Was your decision to leave finance an "aha" moment or more gradual?

Over time, I realized I no longer wanted to spend my days as a venture capitalist/private equity professional. Part of that process was knowing I didn't want my tombstone reading, Here Lies a Great Asset Manager. That was never my life's aspiration. Well, what did I want to do? What sounds fun and what would I be passionate about? The more I spent time on the root beer idea and brewing, the more I felt that it could sustain my soul.

Now you are rootmaster. What does that entail?

It tickles me every time I look at my business card. It just warms the cockles of my heart to see that I have assigned myself a role doing exactly what I want to be doing—things like flavor development and traveling to interesting places and finding new ingredients. I run what I find by the crew, and we work on extracting flavor from them and seeing how they work in combination with certain kinds of beers. There's no typical day. It's very hands-on, which I really enjoy. Before, as an investor, I started to relish being alone in my office with my phone and computer because I could be most productive that way. But I was getting disconnected. My wish today is to be around people drinking beer.

What are some of your new or forthcoming botanical beers?

We have a series of fruit sour IPAs that we've been developing, one of which is Sprinkles Required, featuring rooibos tea and hibiscus. We're formulating a pilsner called Purple Pils with lavender, violet, orris root, and tuberose. We'll use a great deal of restraint, as we always do, so no grandma's perfume. Early tastings indicate that this beer will be an incredibly lovely, approachable, yet subtly complex beer that could make a nice addition to our line.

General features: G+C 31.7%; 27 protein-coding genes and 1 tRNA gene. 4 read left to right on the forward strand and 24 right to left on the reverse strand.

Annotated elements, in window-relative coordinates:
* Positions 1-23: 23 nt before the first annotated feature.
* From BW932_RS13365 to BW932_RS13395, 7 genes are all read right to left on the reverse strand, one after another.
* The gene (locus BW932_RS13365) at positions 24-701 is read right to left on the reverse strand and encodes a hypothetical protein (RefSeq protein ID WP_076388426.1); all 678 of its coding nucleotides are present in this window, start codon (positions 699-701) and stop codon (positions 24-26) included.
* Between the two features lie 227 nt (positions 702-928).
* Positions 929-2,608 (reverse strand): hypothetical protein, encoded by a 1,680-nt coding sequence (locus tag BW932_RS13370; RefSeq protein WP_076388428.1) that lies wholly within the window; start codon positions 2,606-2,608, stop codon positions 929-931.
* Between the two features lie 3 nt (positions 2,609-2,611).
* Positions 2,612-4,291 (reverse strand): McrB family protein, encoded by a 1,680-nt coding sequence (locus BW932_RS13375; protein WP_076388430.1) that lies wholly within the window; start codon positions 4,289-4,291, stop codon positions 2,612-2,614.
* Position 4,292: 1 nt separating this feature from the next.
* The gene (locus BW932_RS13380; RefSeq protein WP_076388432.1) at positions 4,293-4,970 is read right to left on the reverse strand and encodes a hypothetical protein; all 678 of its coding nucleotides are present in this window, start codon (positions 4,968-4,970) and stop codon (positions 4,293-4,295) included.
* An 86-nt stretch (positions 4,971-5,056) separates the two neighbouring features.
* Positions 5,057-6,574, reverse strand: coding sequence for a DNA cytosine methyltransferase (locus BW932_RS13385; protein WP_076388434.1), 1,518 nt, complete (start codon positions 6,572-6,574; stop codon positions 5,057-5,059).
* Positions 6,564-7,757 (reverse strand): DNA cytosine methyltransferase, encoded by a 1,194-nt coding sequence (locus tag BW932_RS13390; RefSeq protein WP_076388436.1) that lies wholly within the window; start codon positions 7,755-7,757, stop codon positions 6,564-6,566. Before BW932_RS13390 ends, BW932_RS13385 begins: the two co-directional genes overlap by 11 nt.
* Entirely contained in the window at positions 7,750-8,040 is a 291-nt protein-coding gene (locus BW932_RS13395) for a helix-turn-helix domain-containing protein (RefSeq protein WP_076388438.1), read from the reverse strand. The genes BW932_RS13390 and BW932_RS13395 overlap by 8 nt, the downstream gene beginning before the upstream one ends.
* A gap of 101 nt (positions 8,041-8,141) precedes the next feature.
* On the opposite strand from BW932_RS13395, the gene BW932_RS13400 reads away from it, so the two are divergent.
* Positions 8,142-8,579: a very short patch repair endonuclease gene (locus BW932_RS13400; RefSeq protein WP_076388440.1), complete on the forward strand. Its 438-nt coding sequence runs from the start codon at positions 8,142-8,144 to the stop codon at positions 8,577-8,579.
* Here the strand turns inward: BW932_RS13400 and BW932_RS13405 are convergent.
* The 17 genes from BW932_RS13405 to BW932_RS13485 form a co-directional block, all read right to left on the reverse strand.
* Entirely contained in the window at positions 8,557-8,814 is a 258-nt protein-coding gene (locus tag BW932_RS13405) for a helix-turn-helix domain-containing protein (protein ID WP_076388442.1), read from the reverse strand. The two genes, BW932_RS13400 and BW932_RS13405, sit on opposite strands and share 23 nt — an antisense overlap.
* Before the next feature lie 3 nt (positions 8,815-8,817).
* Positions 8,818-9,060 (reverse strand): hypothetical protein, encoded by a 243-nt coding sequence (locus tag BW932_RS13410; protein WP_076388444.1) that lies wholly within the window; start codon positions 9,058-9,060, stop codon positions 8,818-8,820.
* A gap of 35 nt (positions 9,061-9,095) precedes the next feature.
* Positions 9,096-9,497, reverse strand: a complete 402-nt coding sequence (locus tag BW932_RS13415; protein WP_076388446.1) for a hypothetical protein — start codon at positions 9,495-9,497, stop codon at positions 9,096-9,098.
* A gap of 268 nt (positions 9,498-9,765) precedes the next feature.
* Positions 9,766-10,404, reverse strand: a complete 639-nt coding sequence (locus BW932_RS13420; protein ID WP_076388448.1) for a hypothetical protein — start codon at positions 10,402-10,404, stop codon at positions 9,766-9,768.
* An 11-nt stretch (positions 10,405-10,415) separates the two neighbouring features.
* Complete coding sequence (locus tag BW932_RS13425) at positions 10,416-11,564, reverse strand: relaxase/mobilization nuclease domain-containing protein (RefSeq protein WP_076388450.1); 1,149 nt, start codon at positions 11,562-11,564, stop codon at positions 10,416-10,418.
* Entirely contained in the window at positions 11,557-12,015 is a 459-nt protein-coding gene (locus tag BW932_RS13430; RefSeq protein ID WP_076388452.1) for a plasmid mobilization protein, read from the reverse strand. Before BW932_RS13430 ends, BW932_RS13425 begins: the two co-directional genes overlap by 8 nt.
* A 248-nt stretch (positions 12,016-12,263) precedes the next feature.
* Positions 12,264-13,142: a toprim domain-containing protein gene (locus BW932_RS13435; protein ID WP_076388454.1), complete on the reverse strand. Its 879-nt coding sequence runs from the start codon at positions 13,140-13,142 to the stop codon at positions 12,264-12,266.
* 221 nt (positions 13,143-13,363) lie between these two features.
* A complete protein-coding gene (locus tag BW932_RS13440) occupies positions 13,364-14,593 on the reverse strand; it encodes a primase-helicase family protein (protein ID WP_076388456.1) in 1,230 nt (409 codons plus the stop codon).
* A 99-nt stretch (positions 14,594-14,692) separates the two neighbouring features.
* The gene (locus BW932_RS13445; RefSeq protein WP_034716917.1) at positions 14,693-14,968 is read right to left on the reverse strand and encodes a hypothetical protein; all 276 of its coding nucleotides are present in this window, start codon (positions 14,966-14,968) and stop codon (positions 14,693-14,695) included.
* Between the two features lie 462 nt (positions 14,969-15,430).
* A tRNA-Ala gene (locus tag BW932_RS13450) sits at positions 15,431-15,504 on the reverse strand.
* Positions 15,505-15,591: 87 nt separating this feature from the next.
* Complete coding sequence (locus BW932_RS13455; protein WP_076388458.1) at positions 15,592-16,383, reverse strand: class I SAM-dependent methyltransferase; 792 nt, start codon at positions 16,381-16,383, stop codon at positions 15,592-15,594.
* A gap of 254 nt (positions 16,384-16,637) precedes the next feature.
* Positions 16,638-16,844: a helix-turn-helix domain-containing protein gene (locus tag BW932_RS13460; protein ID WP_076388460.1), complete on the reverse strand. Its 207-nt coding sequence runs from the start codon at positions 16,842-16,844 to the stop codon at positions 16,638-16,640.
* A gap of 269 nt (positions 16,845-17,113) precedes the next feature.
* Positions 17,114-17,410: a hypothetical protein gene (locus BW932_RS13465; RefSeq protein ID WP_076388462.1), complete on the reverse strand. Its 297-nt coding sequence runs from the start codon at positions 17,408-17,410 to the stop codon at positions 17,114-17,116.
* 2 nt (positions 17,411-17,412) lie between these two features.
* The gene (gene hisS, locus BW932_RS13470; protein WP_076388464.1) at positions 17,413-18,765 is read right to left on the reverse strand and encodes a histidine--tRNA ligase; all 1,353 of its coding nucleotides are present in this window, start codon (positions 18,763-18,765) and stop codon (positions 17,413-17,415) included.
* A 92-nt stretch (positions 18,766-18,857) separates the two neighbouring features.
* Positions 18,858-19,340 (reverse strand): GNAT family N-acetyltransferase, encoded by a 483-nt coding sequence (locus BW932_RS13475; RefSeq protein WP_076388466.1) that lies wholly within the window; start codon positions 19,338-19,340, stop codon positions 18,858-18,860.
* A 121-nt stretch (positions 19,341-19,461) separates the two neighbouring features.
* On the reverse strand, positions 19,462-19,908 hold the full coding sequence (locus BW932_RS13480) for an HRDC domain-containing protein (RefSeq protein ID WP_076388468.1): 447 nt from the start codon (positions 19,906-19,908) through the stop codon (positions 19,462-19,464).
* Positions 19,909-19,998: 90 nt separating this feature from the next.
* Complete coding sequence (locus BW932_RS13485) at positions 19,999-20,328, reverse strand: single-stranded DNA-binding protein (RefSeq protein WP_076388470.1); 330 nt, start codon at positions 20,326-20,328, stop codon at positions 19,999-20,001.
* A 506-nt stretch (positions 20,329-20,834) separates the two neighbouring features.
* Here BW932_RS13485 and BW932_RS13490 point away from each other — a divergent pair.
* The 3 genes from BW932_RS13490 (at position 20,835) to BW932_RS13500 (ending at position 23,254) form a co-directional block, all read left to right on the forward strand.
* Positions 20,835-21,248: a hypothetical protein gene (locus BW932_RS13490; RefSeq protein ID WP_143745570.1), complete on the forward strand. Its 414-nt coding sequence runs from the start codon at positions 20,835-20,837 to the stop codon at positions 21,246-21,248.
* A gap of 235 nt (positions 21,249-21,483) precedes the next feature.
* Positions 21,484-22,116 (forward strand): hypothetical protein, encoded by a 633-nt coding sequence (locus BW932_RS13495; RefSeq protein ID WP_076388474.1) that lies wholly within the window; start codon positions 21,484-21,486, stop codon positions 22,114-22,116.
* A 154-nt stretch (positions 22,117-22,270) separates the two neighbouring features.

Any skills from your old world help you in the new one?

Oh, yes. In investing, you learn to be methodical and disciplined and write down formal plans and understand proper capitalization with the intention of rolling long term, as opposed to achieving short-term profit. So, I was fortunate enough to be able to properly capitalize and think through the needs of the business and properly structure it. And that's a set of skills that most in the craft beer industry don't have.

Say, does any of your beer enthusiasm date back to your Hopkins days?

Interestingly, I ran for freshman class president and won. And I won on an anti-National Premium platform. National Premium, like Natty Boh, was a local beer that was cheap but not very good. [The drinking age in Maryland was 18 when Finkel was a freshman.—Ed.] I mean, I'll allow that they might have been decent beers back in my father's day. My anti–National Premium platform was part of my flyer. It was a popular position.